From the Pulitzer Prize-winning journalist and author of Why We Make Mistakes, an illuminating exploration of human beings’ astonishing ability to deceive themselves.
To one degree or another, we all misjudge reality. Our perception—of ourselves and the world around us—is much more malleable than we realize. This self-deception influences every major aspect of our personal and social life, including relationships, sex, politics, careers, and health.
In Kidding Ourselves, Joseph Hallinan offers a nuts-and-bolts look at how this penchant shapes our everyday lives, from the medicines we take to the decisions we make. It shows, for instance, just how much the power of many modern medicines, particularly anti-depressants and painkillers, is largely in our heads. Placebos in modern-day life extend beyond hospitals, to fake thermostats and “elevator close” buttons that don’t really work…but give the perception that they do.
Kidding Ourselves brings together a variety of subjects, linking seemingly unrelated ideas in fascinating and unexpected ways. And ultimately, it shows that deceiving ourselves is not always negative or foolish. As increasing numbers of researchers are discovering, it can be incredibly useful, providing us with the resilience we need to persevere, in the boardroom, bedroom, and beyond.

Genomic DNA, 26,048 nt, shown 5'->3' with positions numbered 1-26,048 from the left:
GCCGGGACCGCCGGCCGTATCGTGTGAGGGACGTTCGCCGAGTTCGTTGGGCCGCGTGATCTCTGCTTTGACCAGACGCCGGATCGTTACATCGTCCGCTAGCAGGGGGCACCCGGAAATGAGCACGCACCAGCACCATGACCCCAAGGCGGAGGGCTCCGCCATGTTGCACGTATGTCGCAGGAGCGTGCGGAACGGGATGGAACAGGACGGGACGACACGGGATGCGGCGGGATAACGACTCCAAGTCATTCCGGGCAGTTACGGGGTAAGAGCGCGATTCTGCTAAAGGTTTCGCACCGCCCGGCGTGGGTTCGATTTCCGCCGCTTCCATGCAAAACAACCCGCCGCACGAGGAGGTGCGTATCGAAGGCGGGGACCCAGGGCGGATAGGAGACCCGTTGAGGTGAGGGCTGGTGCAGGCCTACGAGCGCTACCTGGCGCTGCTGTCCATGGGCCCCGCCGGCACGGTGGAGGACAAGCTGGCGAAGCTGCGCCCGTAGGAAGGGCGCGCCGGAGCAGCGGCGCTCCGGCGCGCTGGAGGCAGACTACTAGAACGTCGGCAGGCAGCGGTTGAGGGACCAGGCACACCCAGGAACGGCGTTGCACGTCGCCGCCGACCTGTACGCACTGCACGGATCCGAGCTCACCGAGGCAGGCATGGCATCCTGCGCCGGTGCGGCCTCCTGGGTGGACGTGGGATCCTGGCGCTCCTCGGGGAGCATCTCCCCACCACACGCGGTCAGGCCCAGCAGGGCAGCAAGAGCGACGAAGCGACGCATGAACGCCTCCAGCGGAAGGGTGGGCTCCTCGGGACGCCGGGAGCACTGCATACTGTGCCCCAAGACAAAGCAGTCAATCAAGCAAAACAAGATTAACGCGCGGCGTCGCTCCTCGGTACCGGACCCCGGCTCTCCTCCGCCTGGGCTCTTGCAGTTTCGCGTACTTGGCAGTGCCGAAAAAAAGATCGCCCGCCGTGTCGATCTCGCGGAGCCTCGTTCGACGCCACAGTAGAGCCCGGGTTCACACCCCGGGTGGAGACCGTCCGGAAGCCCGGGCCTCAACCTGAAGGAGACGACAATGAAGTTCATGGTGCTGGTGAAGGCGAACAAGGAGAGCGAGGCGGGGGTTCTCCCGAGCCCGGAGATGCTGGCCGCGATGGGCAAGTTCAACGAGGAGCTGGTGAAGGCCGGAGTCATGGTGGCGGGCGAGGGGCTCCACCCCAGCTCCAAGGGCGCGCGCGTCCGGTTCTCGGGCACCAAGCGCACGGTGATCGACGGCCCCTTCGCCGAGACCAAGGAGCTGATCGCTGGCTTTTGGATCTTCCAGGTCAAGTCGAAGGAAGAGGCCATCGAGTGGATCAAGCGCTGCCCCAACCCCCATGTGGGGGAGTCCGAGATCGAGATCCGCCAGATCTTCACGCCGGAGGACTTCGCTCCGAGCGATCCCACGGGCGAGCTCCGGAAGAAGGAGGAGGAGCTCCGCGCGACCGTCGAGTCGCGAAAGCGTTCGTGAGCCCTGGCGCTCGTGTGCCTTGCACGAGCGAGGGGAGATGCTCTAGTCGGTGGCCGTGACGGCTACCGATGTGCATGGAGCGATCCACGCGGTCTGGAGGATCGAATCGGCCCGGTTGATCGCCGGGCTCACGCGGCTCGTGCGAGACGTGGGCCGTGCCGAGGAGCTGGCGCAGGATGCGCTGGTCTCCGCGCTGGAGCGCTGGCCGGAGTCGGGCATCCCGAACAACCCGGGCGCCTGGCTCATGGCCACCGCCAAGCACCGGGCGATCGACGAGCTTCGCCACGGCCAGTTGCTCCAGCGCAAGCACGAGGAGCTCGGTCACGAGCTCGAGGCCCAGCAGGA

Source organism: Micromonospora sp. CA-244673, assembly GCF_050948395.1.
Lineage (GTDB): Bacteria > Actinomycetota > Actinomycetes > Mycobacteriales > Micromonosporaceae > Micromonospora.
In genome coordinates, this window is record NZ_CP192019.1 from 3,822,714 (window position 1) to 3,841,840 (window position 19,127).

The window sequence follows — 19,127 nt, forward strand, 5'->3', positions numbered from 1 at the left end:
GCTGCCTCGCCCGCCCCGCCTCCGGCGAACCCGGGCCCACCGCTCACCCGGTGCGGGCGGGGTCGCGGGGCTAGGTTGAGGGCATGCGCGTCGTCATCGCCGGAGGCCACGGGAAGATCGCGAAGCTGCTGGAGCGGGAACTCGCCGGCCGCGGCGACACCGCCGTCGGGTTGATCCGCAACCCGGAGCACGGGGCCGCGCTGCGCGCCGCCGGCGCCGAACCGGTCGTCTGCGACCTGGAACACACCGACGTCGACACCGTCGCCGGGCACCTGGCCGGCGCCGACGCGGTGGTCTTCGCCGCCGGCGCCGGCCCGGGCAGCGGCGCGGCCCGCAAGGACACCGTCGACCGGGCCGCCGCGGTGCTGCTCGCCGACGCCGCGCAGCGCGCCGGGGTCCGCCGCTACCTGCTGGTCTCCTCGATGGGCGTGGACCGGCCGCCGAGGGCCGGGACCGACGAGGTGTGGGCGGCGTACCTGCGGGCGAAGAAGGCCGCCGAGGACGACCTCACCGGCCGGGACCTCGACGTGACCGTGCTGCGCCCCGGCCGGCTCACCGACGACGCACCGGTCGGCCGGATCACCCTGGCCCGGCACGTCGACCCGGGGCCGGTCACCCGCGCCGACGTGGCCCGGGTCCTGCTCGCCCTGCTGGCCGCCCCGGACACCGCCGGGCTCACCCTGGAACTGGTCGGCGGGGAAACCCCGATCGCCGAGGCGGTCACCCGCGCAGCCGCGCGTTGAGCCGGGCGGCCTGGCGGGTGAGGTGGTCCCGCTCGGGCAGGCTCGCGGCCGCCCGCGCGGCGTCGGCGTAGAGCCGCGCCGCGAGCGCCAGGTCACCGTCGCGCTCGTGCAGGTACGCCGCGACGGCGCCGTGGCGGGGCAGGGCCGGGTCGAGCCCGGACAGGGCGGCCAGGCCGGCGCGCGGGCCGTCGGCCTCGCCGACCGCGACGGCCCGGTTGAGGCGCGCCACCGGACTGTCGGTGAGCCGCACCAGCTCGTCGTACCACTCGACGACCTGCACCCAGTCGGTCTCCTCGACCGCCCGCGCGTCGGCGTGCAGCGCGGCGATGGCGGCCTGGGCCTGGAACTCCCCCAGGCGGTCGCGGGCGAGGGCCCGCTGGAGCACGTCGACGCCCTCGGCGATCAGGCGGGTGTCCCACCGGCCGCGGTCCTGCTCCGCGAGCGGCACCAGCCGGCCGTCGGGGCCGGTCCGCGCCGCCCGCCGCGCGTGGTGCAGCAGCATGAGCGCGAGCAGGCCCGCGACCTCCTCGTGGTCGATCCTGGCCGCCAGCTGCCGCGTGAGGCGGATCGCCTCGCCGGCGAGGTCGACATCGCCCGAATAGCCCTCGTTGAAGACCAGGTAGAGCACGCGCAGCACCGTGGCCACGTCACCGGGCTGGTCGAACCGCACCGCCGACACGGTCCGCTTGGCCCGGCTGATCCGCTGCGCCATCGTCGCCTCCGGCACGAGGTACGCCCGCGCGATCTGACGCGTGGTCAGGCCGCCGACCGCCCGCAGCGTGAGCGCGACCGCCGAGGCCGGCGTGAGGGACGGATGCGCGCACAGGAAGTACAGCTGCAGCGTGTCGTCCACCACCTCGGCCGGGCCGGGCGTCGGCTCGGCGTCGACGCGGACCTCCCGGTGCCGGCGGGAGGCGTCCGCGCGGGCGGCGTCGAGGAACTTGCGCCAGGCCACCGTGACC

Provocative, accessible, and easily applicable to multiple facets of everyday life, Kidding Ourselves is an extraordinary new exploration of our mind’s flexibility.
It can be difficult to believe how vastly different our own view of reality can be from others', but that is exactly what Hallinan (Why We Make Mistakes) tries to get to the core of in his latest book. The Pulitzer Prize winning author presents an abundance of evidence on how people's perceptions can vary, and also how easily they can deceive themselves. Take, for example, the citizens of a small town outside of Chicago: one night a woman believed she had been briefly paralyzed by a man using an anesthetic gas. Once it made news headlines similar incidents were reported with increasing frequency each day. No suspect was ever found, however, and when police called the reports "a case of mass delusion," the attacks completely stopped. People truly believed they had been attacked, but according to Hallinan "we are copycats." While the studies he presents will entertain any reader, such as why some people really do die of a broken heart or why your boss really is just a jerk, few really astonish. Hallinan's attempts to legitimize his anecdotes through research and experiment fall flat and often amount to obvious explanations. Nevertheless, it's accessible pop science that provides a good laugh and some great dinner conversation.